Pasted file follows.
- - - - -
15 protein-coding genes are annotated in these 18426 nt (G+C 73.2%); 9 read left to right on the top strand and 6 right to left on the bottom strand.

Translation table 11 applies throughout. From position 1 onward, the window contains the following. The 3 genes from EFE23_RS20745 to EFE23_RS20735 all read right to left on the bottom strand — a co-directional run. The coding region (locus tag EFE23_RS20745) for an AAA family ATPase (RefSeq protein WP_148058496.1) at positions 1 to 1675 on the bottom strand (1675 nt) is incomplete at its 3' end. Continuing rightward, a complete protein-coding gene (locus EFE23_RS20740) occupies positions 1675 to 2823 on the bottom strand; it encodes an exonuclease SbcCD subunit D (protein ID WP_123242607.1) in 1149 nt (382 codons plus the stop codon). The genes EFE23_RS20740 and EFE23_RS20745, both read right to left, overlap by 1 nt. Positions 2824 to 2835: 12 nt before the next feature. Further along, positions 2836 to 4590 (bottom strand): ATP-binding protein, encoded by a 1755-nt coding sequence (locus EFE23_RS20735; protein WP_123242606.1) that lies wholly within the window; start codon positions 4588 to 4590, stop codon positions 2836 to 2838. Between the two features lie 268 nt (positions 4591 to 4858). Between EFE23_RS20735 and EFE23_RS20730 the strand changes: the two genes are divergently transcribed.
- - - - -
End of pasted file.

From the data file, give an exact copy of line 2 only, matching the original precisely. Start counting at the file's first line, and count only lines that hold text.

Translation table 11 applies throughout. From position 1 onward, the window contains the following. The 3 genes from EFE23_RS20745 to EFE23_RS20735 all read right to left on the bottom strand — a co-directional run. The coding region (locus tag EFE23_RS20745) for an AAA family ATPase (RefSeq protein WP_148058496.1) at positions 1 to 1675 on the bottom strand (1675 nt) is incomplete at its 3' end. Continuing rightward, a complete protein-coding gene (locus EFE23_RS20740) occupies positions 1675 to 2823 on the bottom strand; it encodes an exonuclease SbcCD subunit D (protein ID WP_123242607.1) in 1149 nt (382 codons plus the stop codon). The genes EFE23_RS20740 and EFE23_RS20745, both read right to left, overlap by 1 nt. Positions 2824 to 2835: 12 nt before the next feature. Further along, positions 2836 to 4590 (bottom strand): ATP-binding protein, encoded by a 1755-nt coding sequence (locus EFE23_RS20735; protein WP_123242606.1) that lies wholly within the window; start codon positions 4588 to 4590, stop codon positions 2836 to 2838. Between the two features lie 268 nt (positions 4591 to 4858). Between EFE23_RS20735 and EFE23_RS20730 the strand changes: the two genes are divergently transcribed.